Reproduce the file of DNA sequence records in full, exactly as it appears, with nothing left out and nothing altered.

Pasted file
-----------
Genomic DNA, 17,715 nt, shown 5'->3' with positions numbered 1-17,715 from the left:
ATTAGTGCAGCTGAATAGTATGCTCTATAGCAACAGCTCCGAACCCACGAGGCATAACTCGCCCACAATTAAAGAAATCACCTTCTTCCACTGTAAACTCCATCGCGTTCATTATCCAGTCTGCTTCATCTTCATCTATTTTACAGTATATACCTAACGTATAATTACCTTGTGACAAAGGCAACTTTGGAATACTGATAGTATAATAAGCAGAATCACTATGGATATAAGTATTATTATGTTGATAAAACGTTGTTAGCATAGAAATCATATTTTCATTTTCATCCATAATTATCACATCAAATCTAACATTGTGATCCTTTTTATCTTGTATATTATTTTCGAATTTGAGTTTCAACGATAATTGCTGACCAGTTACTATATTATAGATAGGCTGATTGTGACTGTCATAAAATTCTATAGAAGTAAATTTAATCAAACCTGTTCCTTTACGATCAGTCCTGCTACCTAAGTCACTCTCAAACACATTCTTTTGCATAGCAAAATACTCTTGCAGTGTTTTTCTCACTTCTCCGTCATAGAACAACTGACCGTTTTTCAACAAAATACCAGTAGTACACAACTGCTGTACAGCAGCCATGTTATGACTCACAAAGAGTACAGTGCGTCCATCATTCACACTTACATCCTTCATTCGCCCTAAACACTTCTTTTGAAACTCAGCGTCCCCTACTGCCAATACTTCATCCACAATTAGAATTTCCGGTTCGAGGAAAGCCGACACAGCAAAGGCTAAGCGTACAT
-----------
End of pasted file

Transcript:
Genomic DNA, 17,715 nt, shown 5'->3' with positions numbered 1-17,715 from the left:
ATTAGTGCAGCTGAATAGTATGCTCTATAGCAACAGCTCCGAACCCACGAGGCATAACTCGCCCACAATTAAAGAAATCACCTTCTTCCACTGTAAACTCCATCGCGTTCATTATCCAGTCTGCTTCATCTTCATCTATTTTACAGTATATACCTAACGTATAATTACCTTGTGACAAAGGCAACTTTGGAATACTGATAGTATAATAAGCAGAATCACTATGGATATAAGTATTATTATGTTGATAAAACGTTGTTAGCATAGAAATCATATTTTCATTTTCATCCATAATTATCACATCAAATCTAACATTGTGATCCTTTTTATCTTGTATATTATTTTCGAATTTGAGTTTCAACGATAATTGCTGACCAGTTACTATATTATAGATAGGCTGATTGTGACTGTCATAAAATTCTATAGAAGTAAATTTAATCAAACCTGTTCCTTTACGATCAGTCCTGCTACCTAAGTCACTCTCAAACACATTCTTTTGCATAGCAAAATACTCTTGCAGTGTTTTTCTCACTTCTCCGTCATAGAACAACTGACCGTTTTTCAACAAAATACCAGTAGTACACAACTGCTGTACAGCAGCCATGTTATGACTCACAAAGAGTACAGTGCGTCCATCATTCACACTTACATCCTTCATTCGCCCTAAACACTTCTTTTGAAACTCAGCGTCCCCTACTGCCAATACTTCATCCACAATTAGAATTTCCGGTTCGAGGAAAGCCGACACAGCAAAGGCTAAGCGTACAT